Proposals in an Inland Revenue officials’ issues paper released today would bolster the taxation of highly leveraged investments made by foreigners, through changes to the thin capitalisation rules, Revenue Minister Peter Dunne said.
“I referred in December to upcoming proposals for strengthening New Zealand’s tax laws and I am pleased to see these now released,” he said.
The thin capitalisation rules are intended to prevent non-residents from using excessive interest costs to reduce their tax liabilities, but have not been effective in all cases.
The issues paper proposes a number of measures to beef up the rules.
The first of the two major proposals is to extend the rules to non-residents who act together to operate businesses in New Zealand; the rules currently apply only if a single non-resident controls the business.
The second proposal is to disregard some shareholder debt when calculating the global indebtedness of the foreign investor. At the moment this debt can be included and used to justify a high level of indebtedness in New Zealand which can then be used to offset tax liability.
Mr Dunne said the two proposals would modernise the rules to reflect changes in global investment structures.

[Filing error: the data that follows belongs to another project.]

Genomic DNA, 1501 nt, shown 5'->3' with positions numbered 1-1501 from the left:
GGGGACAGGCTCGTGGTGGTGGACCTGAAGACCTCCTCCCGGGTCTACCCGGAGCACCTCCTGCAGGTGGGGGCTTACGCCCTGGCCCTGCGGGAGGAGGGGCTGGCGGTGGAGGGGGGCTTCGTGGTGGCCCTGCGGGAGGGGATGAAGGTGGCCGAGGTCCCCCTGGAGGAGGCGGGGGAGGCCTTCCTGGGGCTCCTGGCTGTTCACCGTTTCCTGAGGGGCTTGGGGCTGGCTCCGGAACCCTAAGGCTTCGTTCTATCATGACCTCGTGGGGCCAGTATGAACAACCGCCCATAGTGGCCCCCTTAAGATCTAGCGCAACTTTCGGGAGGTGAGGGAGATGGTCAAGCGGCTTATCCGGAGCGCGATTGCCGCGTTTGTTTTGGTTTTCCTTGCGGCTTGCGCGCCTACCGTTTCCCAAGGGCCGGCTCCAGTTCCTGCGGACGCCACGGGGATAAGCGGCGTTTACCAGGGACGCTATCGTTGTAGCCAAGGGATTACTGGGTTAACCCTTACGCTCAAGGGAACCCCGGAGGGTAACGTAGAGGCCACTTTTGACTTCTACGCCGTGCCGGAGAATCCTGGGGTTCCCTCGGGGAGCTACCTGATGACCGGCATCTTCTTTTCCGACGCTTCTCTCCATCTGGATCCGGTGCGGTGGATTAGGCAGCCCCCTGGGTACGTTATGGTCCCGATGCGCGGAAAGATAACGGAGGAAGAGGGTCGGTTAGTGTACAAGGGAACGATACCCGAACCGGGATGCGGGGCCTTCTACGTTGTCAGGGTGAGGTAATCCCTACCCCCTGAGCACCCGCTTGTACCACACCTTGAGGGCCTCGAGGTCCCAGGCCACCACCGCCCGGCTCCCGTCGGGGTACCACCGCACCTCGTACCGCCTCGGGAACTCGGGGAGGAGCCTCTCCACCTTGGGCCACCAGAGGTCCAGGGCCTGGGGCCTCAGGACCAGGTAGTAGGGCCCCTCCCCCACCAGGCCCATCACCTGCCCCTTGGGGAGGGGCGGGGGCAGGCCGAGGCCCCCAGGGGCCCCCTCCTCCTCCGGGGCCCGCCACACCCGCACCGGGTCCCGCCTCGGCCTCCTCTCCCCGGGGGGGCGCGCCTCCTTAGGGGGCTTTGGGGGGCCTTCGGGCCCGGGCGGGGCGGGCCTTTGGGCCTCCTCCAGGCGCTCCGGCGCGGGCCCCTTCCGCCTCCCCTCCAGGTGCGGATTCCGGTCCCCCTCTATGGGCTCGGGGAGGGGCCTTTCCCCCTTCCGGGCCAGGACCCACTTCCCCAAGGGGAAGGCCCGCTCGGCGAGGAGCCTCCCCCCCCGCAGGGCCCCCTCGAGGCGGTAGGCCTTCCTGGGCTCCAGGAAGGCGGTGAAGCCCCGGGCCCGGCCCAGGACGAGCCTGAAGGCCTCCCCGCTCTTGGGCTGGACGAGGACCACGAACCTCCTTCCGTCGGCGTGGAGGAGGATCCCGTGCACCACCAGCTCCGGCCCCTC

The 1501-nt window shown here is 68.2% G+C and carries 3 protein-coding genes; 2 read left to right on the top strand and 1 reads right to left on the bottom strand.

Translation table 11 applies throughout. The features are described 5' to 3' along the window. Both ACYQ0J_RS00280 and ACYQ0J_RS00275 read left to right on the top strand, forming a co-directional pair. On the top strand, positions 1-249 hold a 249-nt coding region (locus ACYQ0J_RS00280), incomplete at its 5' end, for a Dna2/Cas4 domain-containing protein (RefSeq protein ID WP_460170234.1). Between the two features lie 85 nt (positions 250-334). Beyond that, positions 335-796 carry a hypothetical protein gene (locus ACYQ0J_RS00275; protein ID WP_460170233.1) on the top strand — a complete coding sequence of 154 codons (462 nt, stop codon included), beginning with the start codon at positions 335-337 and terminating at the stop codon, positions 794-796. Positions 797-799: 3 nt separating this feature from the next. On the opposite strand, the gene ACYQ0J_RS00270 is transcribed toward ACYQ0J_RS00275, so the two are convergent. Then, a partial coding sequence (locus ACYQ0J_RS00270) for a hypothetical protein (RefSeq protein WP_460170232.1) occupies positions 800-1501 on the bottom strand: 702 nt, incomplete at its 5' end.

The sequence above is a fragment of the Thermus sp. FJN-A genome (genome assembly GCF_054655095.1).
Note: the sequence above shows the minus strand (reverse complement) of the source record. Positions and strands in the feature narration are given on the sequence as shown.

“In particular, they recognise the growing role of private equity investors, who often have high interest costs but are not subject to the thin capitalisation rules in their current form,” he said.
“New Zealand has overhauled its international tax system since 2007 by removing barriers to overseas investment by New Zealanders.
“The issues paper shifts the focus to investment in New Zealand by non-residents, and proposes changes to limit excessive tax deductions for interest costs. I think that would be a fairer outcome” he said.
The proposed changes are expected to leave most foreign investors unaffected as they are already subject to the thin capitalisation rules and have relatively low levels of debt.
They have also been designed to limit any effects on investors who use third-party debt, such as debt from an unrelated bank.
“The tax laws relating to foreign investment are a delicate balancing act. We want to ensure that a fair amount of tax is paid, but do not want to discourage investment,” Mr Dunne said.
“On the other hand, the proposals in this paper represent one step more towards ensuring that non-resident investors pay their fair share of tax,” he said.
Submissions on the issues paper, which can be found at www.taxpolicy.ird.govt.nz, close on 15 February, 2013.